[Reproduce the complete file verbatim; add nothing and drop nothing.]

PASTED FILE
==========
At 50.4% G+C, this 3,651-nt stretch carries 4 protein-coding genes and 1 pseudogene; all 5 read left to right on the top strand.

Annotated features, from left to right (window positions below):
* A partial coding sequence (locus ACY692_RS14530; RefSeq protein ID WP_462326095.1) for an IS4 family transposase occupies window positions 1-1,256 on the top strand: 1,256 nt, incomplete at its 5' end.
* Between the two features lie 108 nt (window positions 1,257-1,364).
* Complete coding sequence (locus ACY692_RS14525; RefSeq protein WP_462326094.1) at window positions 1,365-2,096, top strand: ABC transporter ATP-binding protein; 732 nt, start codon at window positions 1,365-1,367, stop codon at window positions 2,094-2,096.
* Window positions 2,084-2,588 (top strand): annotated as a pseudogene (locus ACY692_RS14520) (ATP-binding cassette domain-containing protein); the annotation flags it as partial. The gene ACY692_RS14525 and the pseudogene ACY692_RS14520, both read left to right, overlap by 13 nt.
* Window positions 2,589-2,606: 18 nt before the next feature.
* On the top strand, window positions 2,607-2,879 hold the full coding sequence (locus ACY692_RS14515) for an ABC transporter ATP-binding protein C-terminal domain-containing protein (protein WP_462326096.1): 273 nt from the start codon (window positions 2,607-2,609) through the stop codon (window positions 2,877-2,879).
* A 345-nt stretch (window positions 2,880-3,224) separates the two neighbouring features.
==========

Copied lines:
At 50.4% G+C, this 3,651-nt stretch carries 4 protein-coding genes and 1 pseudogene; all 5 read left to right on the top strand.

Annotated features, from left to right (window positions below):
* A partial coding sequence (locus ACY692_RS14530; RefSeq protein ID WP_462326095.1) for an IS4 family transposase occupies window positions 1-1,256 on the top strand: 1,256 nt, incomplete at its 5' end.
* Between the two features lie 108 nt (window positions 1,257-1,364).
* Complete coding sequence (locus ACY692_RS14525; RefSeq protein WP_462326094.1) at window positions 1,365-2,096, top strand: ABC transporter ATP-binding protein; 732 nt, start codon at window positions 1,365-1,367, stop codon at window positions 2,094-2,096.
* Window positions 2,084-2,588 (top strand): annotated as a pseudogene (locus ACY692_RS14520) (ATP-binding cassette domain-containing protein); the annotation flags it as partial. The gene ACY692_RS14525 and the pseudogene ACY692_RS14520, both read left to right, overlap by 13 nt.
* Window positions 2,589-2,606: 18 nt before the next feature.
* On the top strand, window positions 2,607-2,879 hold the full coding sequence (locus ACY692_RS14515) for an ABC transporter ATP-binding protein C-terminal domain-containing protein (protein WP_462326096.1): 273 nt from the start codon (window positions 2,607-2,609) through the stop codon (window positions 2,877-2,879).
* A 345-nt stretch (window positions 2,880-3,224) separates the two neighbouring features.